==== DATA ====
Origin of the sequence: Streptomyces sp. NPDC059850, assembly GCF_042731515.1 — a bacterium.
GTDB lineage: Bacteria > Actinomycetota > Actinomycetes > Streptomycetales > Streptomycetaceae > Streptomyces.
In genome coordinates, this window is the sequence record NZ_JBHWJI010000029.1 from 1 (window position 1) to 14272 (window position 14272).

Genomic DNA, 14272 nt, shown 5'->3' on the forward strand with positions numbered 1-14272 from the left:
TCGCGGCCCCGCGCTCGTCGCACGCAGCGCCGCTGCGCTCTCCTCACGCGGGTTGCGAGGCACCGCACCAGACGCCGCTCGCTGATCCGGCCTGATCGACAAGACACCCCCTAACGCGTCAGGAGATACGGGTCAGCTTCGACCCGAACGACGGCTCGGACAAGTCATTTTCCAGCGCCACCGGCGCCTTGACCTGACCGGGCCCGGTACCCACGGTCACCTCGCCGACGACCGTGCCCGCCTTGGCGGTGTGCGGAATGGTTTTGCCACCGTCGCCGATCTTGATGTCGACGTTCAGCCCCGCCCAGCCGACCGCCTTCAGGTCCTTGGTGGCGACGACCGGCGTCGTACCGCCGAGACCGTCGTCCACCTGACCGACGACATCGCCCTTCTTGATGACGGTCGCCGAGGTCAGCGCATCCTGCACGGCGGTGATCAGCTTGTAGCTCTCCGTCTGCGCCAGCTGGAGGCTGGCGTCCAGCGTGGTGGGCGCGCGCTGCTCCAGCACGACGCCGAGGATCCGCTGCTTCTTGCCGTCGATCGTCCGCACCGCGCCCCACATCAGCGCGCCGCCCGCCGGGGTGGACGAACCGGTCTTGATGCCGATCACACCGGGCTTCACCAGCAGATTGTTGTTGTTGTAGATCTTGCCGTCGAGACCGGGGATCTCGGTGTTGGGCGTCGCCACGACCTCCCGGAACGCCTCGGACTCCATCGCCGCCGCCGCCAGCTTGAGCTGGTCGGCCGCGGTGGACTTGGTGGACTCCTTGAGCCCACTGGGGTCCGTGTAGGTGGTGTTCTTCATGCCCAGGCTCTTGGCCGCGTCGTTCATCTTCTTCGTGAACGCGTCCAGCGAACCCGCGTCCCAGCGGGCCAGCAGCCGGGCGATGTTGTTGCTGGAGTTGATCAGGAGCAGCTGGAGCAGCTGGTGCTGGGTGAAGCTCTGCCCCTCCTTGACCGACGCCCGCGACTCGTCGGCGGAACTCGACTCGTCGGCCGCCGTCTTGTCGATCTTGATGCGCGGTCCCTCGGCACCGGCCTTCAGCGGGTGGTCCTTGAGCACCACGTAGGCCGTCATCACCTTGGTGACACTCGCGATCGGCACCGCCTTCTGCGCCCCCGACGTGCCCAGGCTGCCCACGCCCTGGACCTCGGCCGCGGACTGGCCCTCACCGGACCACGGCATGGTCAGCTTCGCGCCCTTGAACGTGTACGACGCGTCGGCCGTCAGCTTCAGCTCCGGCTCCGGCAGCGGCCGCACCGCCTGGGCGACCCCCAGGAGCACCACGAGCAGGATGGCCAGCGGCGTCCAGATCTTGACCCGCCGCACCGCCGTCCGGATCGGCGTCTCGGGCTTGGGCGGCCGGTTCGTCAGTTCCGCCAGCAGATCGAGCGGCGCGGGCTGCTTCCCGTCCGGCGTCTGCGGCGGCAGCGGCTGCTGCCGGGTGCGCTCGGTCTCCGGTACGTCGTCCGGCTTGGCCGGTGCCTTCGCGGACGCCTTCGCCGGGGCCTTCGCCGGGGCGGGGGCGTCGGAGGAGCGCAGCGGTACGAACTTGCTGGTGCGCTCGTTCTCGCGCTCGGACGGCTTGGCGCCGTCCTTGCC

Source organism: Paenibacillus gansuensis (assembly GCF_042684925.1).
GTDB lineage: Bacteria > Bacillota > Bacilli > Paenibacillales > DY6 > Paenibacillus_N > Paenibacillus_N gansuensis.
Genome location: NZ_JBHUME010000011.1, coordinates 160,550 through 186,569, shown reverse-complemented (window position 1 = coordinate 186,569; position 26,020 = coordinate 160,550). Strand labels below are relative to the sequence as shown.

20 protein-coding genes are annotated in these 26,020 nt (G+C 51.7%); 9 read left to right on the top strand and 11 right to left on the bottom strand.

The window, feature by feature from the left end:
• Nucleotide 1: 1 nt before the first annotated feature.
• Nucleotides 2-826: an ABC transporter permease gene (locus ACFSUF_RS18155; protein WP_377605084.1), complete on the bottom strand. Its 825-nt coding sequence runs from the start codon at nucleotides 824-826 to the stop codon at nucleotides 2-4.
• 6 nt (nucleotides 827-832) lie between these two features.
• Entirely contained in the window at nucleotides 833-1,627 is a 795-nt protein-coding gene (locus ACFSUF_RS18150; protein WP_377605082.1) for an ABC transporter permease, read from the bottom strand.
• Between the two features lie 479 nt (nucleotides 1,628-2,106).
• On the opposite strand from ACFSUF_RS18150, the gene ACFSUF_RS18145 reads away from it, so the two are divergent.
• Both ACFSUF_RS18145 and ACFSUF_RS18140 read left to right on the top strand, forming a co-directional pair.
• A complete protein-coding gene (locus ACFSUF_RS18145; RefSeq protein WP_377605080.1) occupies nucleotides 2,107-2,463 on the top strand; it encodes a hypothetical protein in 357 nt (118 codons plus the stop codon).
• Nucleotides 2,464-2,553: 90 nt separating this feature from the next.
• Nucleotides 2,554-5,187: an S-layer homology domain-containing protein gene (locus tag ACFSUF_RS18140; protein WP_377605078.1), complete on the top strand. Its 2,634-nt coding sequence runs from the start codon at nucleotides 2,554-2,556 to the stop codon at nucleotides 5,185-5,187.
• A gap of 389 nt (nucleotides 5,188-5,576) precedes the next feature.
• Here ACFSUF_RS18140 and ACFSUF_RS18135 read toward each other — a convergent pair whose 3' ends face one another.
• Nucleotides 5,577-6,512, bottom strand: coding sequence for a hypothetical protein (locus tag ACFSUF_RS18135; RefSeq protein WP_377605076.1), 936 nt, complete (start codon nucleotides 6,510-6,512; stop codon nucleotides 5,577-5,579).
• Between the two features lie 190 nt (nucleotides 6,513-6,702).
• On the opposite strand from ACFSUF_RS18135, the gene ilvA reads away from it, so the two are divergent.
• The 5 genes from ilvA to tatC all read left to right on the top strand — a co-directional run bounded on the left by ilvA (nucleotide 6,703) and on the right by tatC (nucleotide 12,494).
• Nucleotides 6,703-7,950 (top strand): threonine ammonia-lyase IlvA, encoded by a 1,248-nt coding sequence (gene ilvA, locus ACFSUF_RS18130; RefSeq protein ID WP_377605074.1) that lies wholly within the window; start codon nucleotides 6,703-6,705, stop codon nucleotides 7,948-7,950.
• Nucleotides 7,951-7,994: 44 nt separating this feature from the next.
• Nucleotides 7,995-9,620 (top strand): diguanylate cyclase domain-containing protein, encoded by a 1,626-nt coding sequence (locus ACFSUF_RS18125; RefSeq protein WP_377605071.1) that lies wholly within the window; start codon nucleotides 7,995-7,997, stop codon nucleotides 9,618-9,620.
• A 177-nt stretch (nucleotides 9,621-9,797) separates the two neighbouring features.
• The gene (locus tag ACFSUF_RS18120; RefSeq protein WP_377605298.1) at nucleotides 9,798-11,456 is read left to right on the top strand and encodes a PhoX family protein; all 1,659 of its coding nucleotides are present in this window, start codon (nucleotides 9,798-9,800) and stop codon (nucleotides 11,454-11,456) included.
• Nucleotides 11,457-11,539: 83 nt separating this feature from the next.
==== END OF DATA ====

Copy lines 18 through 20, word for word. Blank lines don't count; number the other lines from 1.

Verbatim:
• A complete protein-coding gene (locus ACFSUF_RS18145; RefSeq protein WP_377605080.1) occupies nucleotides 2,107-2,463 on the top strand; it encodes a hypothetical protein in 357 nt (118 codons plus the stop codon).
• Nucleotides 2,464-2,553: 90 nt separating this feature from the next.
• Nucleotides 2,554-5,187: an S-layer homology domain-containing protein gene (locus tag ACFSUF_RS18140; protein WP_377605078.1), complete on the top strand. Its 2,634-nt coding sequence runs from the start codon at nucleotides 2,554-2,556 to the stop codon at nucleotides 5,185-5,187.